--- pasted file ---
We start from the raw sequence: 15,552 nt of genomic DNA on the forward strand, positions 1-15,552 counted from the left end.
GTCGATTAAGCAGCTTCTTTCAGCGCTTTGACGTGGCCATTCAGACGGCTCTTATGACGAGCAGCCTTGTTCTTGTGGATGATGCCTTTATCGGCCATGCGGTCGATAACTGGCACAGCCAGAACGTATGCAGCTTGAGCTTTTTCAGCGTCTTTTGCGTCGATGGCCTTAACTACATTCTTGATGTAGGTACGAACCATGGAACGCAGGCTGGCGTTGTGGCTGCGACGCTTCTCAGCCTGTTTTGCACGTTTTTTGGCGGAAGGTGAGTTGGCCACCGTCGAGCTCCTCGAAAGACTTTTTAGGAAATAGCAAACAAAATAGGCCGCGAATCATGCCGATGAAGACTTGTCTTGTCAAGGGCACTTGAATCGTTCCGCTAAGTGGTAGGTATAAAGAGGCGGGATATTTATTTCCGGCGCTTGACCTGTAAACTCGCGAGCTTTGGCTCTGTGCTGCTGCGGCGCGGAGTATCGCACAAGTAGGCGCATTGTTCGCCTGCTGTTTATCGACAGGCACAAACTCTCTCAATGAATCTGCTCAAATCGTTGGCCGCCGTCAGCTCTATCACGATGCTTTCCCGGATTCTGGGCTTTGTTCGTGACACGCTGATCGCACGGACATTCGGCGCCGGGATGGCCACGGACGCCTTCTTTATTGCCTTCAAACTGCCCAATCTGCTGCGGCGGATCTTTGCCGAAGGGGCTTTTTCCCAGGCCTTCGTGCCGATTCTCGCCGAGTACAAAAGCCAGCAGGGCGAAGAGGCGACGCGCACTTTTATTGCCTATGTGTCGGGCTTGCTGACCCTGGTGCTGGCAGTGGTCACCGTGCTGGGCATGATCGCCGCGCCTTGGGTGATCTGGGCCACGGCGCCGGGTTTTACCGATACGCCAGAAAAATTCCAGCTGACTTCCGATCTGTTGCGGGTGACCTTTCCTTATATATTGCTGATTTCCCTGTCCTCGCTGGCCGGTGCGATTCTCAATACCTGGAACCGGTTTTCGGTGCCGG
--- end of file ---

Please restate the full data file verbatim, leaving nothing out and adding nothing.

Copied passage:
We start from the raw sequence: 15,552 nt of genomic DNA on the forward strand, positions 1-15,552 counted from the left end.
GTCGATTAAGCAGCTTCTTTCAGCGCTTTGACGTGGCCATTCAGACGGCTCTTATGACGAGCAGCCTTGTTCTTGTGGATGATGCCTTTATCGGCCATGCGGTCGATAACTGGCACAGCCAGAACGTATGCAGCTTGAGCTTTTTCAGCGTCTTTTGCGTCGATGGCCTTAACTACATTCTTGATGTAGGTACGAACCATGGAACGCAGGCTGGCGTTGTGGCTGCGACGCTTCTCAGCCTGTTTTGCACGTTTTTTGGCGGAAGGTGAGTTGGCCACCGTCGAGCTCCTCGAAAGACTTTTTAGGAAATAGCAAACAAAATAGGCCGCGAATCATGCCGATGAAGACTTGTCTTGTCAAGGGCACTTGAATCGTTCCGCTAAGTGGTAGGTATAAAGAGGCGGGATATTTATTTCCGGCGCTTGACCTGTAAACTCGCGAGCTTTGGCTCTGTGCTGCTGCGGCGCGGAGTATCGCACAAGTAGGCGCATTGTTCGCCTGCTGTTTATCGACAGGCACAAACTCTCTCAATGAATCTGCTCAAATCGTTGGCCGCCGTCAGCTCTATCACGATGCTTTCCCGGATTCTGGGCTTTGTTCGTGACACGCTGATCGCACGGACATTCGGCGCCGGGATGGCCACGGACGCCTTCTTTATTGCCTTCAAACTGCCCAATCTGCTGCGGCGGATCTTTGCCGAAGGGGCTTTTTCCCAGGCCTTCGTGCCGATTCTCGCCGAGTACAAAAGCCAGCAGGGCGAAGAGGCGACGCGCACTTTTATTGCCTATGTGTCGGGCTTGCTGACCCTGGTGCTGGCAGTGGTCACCGTGCTGGGCATGATCGCCGCGCCTTGGGTGATCTGGGCCACGGCGCCGGGTTTTACCGATACGCCAGAAAAATTCCAGCTGACTTCCGATCTGTTGCGGGTGACCTTTCCTTATATATTGCTGATTTCCCTGTCCTCGCTGGCCGGTGCGATTCTCAATACCTGGAACCGGTTTTCGGTGCCGG